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  1. #1
    Jim McClendon's Avatar
    Jim McClendon Guest

    Default Floor damage question

    The apartment showed signs of water damage on the walls and tile. Can any one tell me what might have caused this? Busted pipes in the concrete?

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  2. #2
    Join Date
    Oct 2003
    Location
    Rockwall Texas
    Posts
    4,517

    Default Re: Floor damage question

    Jim,

    The apartment has probably been flooded somehow in the past. To verify a damaged line below the slab, a plumber should do a pressure test.

    As far as the tile, this type of damage occurs to vinyl type tiles when they have been wet. Usually after such flooding or moisture damages, the place was probably closed off. The humidy builds up within the enclosure and the floor tiles start popping up from the floor.

    Rick


  3. #3
    Join Date
    Mar 2007
    Location
    Dallas, Texas
    Posts
    4,112

    Default Re: Floor damage question

    Jim, not to discount Ricks observation which is the most likely, but it might

    also be a possibility that there is no vapor barrier and moisture vapor is

    collecting on the back of the tile and causing it to blister.

    There is the moisture line on the side will that looks like a past flood, but excessive moisture can also wick up onto walls.

    Bottom line, there is water damage. Report what you see since you don't

    have a crystal ball or time machine to see what happened in the past.

    Jim Luttrall
    www.MrInspector.net
    Dallas, Texas

  4. #4
    Join Date
    Mar 2007
    Location
    Connecticut
    Posts
    1,822

    Default Re: Floor damage question

    Those tiles were normally set directly on the concrete, They may contain Asbestos also, but typical condition for water seepage conditions. That would not happen from one occurrance but would be more like every wet season or possibly heavy rain.


  5. #5
    Join Date
    Mar 2007
    Location
    Knoxville, TN
    Posts
    2,332

    Default Re: Floor damage question

    I'm with Rick, looks like it was flooded at some point. I've only seem those tiles attached directly to slabs.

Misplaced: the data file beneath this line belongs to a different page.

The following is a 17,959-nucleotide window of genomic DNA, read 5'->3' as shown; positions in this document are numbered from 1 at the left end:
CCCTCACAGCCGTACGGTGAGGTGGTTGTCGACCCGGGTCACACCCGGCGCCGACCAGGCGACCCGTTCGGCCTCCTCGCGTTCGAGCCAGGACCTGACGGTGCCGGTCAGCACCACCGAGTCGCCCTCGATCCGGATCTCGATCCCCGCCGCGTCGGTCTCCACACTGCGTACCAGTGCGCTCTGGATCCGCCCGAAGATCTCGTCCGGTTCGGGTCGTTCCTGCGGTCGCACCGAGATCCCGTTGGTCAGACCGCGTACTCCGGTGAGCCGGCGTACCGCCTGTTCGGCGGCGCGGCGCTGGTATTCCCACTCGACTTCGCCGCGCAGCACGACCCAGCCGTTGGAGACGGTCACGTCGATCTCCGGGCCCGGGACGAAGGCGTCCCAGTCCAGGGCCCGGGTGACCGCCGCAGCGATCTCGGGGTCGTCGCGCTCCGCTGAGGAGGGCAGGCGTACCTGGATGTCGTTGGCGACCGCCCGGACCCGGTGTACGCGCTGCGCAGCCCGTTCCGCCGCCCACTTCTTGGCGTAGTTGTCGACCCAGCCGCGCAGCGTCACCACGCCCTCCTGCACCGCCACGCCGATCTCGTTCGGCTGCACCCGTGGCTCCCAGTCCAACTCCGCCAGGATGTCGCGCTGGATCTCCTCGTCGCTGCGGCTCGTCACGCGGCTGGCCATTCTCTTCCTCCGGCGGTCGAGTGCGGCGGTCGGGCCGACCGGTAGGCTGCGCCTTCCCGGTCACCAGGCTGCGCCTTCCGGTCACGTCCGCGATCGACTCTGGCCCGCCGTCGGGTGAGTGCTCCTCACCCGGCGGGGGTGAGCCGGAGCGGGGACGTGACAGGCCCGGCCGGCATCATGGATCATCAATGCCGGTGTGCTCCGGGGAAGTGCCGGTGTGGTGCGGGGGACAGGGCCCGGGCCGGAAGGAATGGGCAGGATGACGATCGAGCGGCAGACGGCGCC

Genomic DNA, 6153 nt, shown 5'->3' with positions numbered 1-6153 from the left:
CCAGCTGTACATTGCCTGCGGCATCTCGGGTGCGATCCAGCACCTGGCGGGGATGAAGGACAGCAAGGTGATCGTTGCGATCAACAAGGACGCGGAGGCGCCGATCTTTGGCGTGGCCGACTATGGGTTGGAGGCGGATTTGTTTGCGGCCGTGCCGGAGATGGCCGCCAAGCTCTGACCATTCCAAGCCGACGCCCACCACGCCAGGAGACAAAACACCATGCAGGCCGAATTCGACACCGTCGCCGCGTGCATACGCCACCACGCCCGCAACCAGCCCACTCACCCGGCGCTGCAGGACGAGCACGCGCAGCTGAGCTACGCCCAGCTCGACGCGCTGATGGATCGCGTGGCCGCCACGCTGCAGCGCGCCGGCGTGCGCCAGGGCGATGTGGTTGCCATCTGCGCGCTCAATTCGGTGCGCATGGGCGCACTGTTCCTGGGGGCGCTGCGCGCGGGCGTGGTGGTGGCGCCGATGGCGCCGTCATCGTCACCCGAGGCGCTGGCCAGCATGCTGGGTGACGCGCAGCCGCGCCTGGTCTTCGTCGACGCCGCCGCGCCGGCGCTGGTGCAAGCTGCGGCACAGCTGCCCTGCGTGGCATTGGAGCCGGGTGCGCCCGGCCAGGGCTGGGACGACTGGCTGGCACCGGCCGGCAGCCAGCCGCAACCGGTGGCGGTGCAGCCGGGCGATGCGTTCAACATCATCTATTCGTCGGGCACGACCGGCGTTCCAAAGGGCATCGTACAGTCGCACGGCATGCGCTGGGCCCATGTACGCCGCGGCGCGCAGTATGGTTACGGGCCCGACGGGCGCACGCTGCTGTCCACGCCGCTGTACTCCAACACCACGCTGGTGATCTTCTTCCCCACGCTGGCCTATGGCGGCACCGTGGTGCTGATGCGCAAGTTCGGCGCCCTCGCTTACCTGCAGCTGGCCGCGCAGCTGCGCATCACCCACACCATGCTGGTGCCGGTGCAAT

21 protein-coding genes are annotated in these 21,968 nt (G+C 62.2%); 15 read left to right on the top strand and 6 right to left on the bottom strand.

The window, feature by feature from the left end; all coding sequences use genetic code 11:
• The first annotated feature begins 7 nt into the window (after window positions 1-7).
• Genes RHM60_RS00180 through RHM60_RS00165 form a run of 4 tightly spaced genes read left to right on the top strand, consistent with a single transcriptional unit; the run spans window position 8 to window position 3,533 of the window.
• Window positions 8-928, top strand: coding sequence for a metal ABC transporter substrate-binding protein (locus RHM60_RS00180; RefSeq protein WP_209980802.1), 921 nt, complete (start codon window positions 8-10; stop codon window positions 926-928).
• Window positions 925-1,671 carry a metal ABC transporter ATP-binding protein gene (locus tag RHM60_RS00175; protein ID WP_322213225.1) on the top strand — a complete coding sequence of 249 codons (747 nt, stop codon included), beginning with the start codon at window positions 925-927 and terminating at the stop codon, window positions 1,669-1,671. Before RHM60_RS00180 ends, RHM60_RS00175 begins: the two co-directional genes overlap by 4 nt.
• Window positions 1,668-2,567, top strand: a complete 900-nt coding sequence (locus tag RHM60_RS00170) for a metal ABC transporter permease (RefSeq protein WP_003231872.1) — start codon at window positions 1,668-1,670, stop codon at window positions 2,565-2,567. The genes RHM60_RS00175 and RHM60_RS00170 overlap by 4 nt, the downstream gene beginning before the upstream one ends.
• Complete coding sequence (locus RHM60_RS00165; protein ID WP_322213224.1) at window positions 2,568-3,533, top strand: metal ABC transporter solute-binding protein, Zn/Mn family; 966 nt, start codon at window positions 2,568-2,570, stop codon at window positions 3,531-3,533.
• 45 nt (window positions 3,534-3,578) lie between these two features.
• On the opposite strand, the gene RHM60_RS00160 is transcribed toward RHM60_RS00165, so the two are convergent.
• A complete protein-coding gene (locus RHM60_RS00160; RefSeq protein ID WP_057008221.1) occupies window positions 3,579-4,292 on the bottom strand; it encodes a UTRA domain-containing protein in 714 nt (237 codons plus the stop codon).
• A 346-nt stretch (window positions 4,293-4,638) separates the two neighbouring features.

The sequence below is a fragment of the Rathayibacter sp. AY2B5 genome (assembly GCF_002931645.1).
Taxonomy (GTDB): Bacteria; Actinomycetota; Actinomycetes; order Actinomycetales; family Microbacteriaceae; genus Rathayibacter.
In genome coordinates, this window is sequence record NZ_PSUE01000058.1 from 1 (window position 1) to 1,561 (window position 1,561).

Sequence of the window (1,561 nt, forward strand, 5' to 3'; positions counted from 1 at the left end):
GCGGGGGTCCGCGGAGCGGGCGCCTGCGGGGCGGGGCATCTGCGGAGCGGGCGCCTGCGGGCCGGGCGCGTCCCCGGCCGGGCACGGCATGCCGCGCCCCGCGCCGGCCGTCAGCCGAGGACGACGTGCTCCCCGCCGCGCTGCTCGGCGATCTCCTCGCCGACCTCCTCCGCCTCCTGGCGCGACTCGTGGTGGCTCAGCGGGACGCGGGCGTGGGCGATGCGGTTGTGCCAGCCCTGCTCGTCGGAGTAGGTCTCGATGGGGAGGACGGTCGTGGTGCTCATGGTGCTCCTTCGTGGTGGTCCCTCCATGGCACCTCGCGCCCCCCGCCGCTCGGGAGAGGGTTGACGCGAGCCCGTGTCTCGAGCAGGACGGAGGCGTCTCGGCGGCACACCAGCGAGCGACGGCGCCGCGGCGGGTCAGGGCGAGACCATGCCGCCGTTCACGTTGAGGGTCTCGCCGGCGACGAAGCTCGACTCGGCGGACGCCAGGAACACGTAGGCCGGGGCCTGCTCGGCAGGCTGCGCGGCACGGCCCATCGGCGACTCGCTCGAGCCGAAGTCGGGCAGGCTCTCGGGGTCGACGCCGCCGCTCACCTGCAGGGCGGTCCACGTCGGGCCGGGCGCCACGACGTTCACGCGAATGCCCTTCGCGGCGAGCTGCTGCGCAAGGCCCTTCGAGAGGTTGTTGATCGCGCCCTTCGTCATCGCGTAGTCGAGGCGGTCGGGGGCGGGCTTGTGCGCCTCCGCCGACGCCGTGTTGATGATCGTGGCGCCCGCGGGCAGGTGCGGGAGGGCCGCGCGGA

If they are 9x9 theyr ARE asbestos, if 12x12, they could be depending on their age.

    Looks like past flooding to me.
    JF


  6. #6
    Jim McClendon's Avatar
    Jim McClendon Guest

    Default Re: Floor damage question

    The building was built in 1976 and the tiles are 12x12. How could you tell if they are asbestos?


  7. #7
    Join Date
    Mar 2007
    Location
    Connecticut
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    1,822

    Default Re: Floor damage question

    You can bring a chip to the lab and have it tested.


  8. #8
    David Banks's Avatar
    David Banks Guest

    Default Re: Floor damage question

    Jim. You should put something like this in your reports.

    TILE/LINOLEUM FLOOR: If the existing tile was installed prior to 1980 it is possible the tile and or adhesive do contain asbestos. Lab test is only way to verify asbestos. One alternative recommended by EPA is don't sand or try to level asbestos flooring or its backing. When asbestos flooring needs replacing, install new floor covering over it, if possible. Recommend this website. U.S. Environmental Protection Agency


  9. #9
    Ray Darrah's Avatar
    Ray Darrah Guest

    Default Re: Floor damage question

    Quote Originally Posted by David Banks View Post
    Jim. You should put something like this in your reports.

    TILE/LINOLEUM FLOOR: If the existing tile was installed prior to 1980 it is possible the tile and or adhesive do contain asbestos. Lab test is only way to verify asbestos. One alternative recommended by EPA is don't sand or try to level asbestos flooring or its backing. When asbestos flooring needs replacing, install new floor covering over it, if possible. Recommend this website. U.S. Environmental Protection Agency
    I have not read all the posts responding to this problem, but I see a few things here.
    1. Don't I see water stains along the bottom of the walls?
    2. Tile installed may contain asbestos as I think I see black adhesive wicking between tile indicating Cut-Back adhesive commonly used prior to the 1990's when tile had asbestos. If that is not black adhesive, then this may be adhesive getting soiled giving the appearance of Cut-Back adhesive.
    3. If this is not flood related, my guess would be the concrete has excessive vapor emissions, however, the loose areas look to be isolated to the tile joints. Usually, we see bumps, from alkali, all over the area, not isolated to the joints.

    Last edited by Ray Darrah; 10-20-2007 at 10:36 AM. Reason: spelling

  10. #10
    Richard Rushing's Avatar
    Richard Rushing Guest

    Default Re: Floor damage question

    No question that is water damage.

    If there was any question with the tiles, just take a look at the high wate mark on the walls.

    Or, I guess there could have been a long pissing dog that was very consistent with extablishing his territory...
    rr


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